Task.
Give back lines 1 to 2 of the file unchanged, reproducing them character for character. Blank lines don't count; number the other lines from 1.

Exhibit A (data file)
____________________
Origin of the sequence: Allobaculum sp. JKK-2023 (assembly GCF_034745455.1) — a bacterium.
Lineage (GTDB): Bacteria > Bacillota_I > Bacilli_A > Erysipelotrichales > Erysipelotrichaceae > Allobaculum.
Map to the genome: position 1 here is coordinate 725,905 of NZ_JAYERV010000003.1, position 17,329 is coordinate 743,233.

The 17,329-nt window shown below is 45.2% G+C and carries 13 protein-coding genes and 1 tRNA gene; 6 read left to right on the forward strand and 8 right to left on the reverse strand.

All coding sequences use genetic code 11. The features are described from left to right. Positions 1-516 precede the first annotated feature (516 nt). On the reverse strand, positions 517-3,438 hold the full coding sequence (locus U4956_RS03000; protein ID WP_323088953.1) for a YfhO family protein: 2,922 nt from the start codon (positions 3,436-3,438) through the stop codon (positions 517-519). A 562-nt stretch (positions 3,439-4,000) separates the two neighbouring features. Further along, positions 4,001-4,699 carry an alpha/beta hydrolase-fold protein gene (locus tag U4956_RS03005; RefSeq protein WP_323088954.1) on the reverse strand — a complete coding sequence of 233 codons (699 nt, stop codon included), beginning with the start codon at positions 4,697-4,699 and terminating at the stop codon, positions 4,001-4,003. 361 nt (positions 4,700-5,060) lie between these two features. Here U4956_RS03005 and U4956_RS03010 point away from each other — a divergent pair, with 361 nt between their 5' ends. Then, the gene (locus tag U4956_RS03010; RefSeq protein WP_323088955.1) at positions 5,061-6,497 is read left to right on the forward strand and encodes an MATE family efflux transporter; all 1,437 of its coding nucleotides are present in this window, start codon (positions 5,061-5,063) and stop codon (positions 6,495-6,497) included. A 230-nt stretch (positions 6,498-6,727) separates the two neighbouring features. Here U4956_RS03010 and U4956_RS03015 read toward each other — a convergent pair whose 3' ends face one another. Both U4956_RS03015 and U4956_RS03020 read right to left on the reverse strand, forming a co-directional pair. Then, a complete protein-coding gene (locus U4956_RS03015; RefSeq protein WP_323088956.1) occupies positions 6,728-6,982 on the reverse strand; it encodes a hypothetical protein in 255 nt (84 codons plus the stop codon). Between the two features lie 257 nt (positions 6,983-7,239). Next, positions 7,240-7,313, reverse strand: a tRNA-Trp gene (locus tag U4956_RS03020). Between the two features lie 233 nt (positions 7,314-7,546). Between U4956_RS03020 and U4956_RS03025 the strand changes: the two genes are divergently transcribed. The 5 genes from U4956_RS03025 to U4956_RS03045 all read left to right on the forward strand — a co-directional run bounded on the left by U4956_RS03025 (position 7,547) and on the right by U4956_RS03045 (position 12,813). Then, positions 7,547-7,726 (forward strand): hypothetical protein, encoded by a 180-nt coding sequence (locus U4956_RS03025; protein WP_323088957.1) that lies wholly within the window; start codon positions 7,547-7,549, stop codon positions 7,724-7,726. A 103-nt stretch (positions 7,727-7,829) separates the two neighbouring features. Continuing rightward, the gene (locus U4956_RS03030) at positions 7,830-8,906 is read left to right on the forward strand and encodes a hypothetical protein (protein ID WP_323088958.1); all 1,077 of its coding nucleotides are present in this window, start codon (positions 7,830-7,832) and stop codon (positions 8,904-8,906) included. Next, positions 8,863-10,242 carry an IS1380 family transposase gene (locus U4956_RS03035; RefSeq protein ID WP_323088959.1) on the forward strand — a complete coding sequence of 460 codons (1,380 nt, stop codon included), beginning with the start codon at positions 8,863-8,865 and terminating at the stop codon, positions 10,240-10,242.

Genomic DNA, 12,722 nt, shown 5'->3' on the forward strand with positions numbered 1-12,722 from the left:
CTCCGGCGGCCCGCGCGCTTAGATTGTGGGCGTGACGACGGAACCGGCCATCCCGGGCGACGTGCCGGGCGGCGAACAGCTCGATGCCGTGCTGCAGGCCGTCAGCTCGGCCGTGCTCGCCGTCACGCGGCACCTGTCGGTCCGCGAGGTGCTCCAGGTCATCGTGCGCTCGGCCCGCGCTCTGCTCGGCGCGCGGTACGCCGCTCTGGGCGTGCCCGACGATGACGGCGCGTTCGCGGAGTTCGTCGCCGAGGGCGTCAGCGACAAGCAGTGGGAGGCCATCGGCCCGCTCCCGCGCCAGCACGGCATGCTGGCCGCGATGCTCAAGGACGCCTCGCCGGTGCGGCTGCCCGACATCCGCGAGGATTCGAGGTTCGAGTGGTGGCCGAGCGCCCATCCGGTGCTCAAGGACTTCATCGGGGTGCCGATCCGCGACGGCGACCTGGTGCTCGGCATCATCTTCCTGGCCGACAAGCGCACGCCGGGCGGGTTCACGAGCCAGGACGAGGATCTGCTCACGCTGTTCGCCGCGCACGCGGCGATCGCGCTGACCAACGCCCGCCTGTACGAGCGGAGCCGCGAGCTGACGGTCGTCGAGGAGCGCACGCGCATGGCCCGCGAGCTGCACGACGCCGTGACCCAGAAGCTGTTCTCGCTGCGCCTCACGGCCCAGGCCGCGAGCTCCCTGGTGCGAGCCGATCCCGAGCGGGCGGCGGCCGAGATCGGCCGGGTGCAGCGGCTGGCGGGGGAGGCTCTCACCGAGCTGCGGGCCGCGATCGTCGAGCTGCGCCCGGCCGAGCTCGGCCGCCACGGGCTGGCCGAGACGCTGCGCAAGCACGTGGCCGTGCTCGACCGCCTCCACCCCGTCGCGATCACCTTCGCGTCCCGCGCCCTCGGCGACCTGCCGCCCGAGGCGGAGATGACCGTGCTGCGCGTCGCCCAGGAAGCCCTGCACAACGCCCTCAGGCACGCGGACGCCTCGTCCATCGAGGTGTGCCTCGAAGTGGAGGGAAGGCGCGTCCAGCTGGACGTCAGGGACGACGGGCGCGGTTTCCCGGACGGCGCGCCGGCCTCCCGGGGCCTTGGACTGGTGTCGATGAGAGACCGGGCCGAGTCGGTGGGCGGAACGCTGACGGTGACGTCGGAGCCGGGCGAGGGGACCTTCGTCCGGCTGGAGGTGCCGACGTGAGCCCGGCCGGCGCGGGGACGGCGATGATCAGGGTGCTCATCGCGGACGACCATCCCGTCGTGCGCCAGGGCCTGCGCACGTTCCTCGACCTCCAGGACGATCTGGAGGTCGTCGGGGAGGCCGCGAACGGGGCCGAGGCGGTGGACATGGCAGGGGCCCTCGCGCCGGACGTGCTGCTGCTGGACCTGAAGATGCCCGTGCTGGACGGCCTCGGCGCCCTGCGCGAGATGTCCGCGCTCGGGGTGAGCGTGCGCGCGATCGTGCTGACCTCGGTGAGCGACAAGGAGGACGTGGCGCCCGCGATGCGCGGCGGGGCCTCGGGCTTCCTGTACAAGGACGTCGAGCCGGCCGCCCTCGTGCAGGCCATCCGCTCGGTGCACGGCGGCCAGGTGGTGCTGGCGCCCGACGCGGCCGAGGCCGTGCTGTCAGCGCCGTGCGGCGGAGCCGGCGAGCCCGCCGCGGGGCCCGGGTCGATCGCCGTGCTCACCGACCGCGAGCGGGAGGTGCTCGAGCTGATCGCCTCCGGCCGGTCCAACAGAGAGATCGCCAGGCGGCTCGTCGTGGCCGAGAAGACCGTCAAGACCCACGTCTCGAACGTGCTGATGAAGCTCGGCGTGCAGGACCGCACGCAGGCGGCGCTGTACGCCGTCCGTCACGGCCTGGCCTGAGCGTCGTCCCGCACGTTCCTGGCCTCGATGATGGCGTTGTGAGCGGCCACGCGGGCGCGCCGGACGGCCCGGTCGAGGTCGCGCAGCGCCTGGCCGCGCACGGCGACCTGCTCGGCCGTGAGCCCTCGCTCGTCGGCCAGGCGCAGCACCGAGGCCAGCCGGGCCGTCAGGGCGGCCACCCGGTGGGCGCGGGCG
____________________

Origin of the sequence: Allobaculum sp. JKK-2023 (assembly GCF_034745455.1) — a bacterium.
Lineage (GTDB): Bacteria > Bacillota_I > Bacilli_A > Erysipelotrichales > Erysipelotrichaceae > Allobaculum.